In McKillen v Misland (Cyprus) Investments Ltd  EWHC 2343 (Ch) (10 August 2012) Mr Justice David Richards dismissed the claims brought by Patrick McKillen.
Patrick McKillen is the owner of a 36.2% shareholding in Coroin Limited (the Company) which owns and manages three hotels in London – Claridge’s, The Connaught and The Berkeley. Of the original members, Mr McKillen and Derek Quinlan (with 35.4%) remain. In January 2011, a company associated with Sir David and Sir Frederick Barclay bought Misland (Cyprus) Investments Limited (Misland) which then owned 24.7% and now owns 28.36%
Mr McKillen’s proceedings concern, principally, steps taken by Sir David and Sir Frederick Barclay and by companies associated with them (the Barclay interests) during 2011 to obtain control of the Company. Mr McKillen alleges that these steps involved breaches of an agreement among the shareholders and breaches of duty by directors of the Company appointed by the Barclay interests.
Mr McKillen commenced two related sets of proceedings. In one, he sought orders under sections 994-996 of the Companies Act 2006 on the grounds that the affairs of the Company had been conducted in a manner which was unfairly prejudicial to his interests as a shareholder. In the other, he sought damages in tort for conspiracy to cause loss by unlawful means and for inducing breaches of contract. The defendants to one or both sets of proceedings are Sir David and Sir Frederick Barclay, companies associated with them, directors appointed by those companies to the board of the Company and Mr Quinlan.
The principal allegations on which the claims are based fall into two broad categories. The first relates to provisions in the shareholders’ agreement which (a) require shares to be offered round to other shareholders before being sold elsewhere (the pre-emption provisions) and (b) require the shareholders to observe certain duties of good faith to each other. Mr McKillen alleged that agreements made by Sir David and Sir Frederick Barclay or their associated companies with Mr Quinlan were in breach of the pre-emption provisions. In addition he alleged that charges over Mr Quinlan’s shares to secure Mr Quinlan’s bank borrowings had become enforceable, which would also trigger the pre?emption provisions. In these and other respects Mr McKillen alleges that the contractual duties of good faith were broken.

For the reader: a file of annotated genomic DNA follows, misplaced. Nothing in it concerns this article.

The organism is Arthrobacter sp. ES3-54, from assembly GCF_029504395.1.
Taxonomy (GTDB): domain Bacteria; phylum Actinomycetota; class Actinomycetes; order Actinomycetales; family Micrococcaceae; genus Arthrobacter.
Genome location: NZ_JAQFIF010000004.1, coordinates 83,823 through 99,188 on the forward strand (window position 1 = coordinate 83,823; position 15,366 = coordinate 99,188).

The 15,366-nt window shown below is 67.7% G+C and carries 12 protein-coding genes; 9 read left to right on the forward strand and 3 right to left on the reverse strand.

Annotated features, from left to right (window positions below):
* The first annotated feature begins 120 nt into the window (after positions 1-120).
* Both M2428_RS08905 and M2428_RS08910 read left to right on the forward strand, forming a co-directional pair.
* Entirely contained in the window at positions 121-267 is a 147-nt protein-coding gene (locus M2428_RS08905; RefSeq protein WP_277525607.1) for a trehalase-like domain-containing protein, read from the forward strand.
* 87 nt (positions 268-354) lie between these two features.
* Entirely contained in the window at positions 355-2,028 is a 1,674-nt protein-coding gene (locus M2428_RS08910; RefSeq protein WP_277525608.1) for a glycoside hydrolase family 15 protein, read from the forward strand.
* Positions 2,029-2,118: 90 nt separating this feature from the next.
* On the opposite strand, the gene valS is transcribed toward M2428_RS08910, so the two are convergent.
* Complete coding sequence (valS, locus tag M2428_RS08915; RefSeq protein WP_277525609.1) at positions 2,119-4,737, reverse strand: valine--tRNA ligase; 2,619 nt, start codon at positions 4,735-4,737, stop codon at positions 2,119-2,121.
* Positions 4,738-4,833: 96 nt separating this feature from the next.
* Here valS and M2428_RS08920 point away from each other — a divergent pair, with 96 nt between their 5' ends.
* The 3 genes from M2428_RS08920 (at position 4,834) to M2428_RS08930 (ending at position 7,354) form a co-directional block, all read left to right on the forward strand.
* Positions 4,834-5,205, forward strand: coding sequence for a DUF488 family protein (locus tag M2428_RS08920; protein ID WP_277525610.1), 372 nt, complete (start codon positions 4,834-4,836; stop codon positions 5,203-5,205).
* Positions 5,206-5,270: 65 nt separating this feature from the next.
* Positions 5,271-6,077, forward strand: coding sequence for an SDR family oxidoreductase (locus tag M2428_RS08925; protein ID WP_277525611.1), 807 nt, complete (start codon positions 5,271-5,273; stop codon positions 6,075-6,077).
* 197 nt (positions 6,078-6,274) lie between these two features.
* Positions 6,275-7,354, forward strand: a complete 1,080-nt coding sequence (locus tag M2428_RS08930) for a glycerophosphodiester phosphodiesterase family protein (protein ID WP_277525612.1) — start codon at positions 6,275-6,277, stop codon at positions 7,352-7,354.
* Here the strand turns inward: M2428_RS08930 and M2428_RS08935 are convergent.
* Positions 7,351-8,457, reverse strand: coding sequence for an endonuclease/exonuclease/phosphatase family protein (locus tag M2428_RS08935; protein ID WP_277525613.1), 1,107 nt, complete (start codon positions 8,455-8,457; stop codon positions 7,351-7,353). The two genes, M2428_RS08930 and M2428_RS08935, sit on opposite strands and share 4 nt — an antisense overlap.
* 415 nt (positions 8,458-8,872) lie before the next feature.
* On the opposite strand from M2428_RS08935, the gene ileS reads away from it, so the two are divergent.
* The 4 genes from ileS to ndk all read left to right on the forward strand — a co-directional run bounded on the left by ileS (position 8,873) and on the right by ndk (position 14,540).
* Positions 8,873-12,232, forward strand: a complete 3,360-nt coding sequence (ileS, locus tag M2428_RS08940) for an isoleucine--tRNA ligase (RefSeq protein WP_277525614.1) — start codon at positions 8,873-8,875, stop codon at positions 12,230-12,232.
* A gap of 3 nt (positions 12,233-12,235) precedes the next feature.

The second category relates to alleged breaches of duty by three directors appointed by the Barclay interests. They are alleged to have promoted the interests of the Barclay brothers and their associated companies to the detriment of the Company. In particular it is said that they did so when one of those companies was negotiating with the National Asset Management Agency (NAMA), an Irish state?owned body, to purchase the Company’s £660 million bank facilities which had been transferred to NAMA under Irish legislation.
Richards J held:
No agreements were made with Mr Quinlan which triggered or breached the pre-emption provisions.
The security over Mr Quinlan’s shares had not become enforceable.
There were no breaches of the duties of good faith in the shareholders’ agreement.
The directors appointed by the Barclay interests did not breach their duties as directors of the Company, save that two of them breached the duty not to put themselves in the position where there was a conflict of competing duties (in this case their duties as directors to the company and their duties as executives of companies associated with the Barclay brothers) and one of them communicated with NAMA without disclosure to the Company.
Those breaches of duty caused no loss to the Company or prejudice to Mr McKillen as a shareholder.
It follows that both sets of proceedings failed and were dismissed.
This summary is based on that provided by Judiciary of England and Wales website.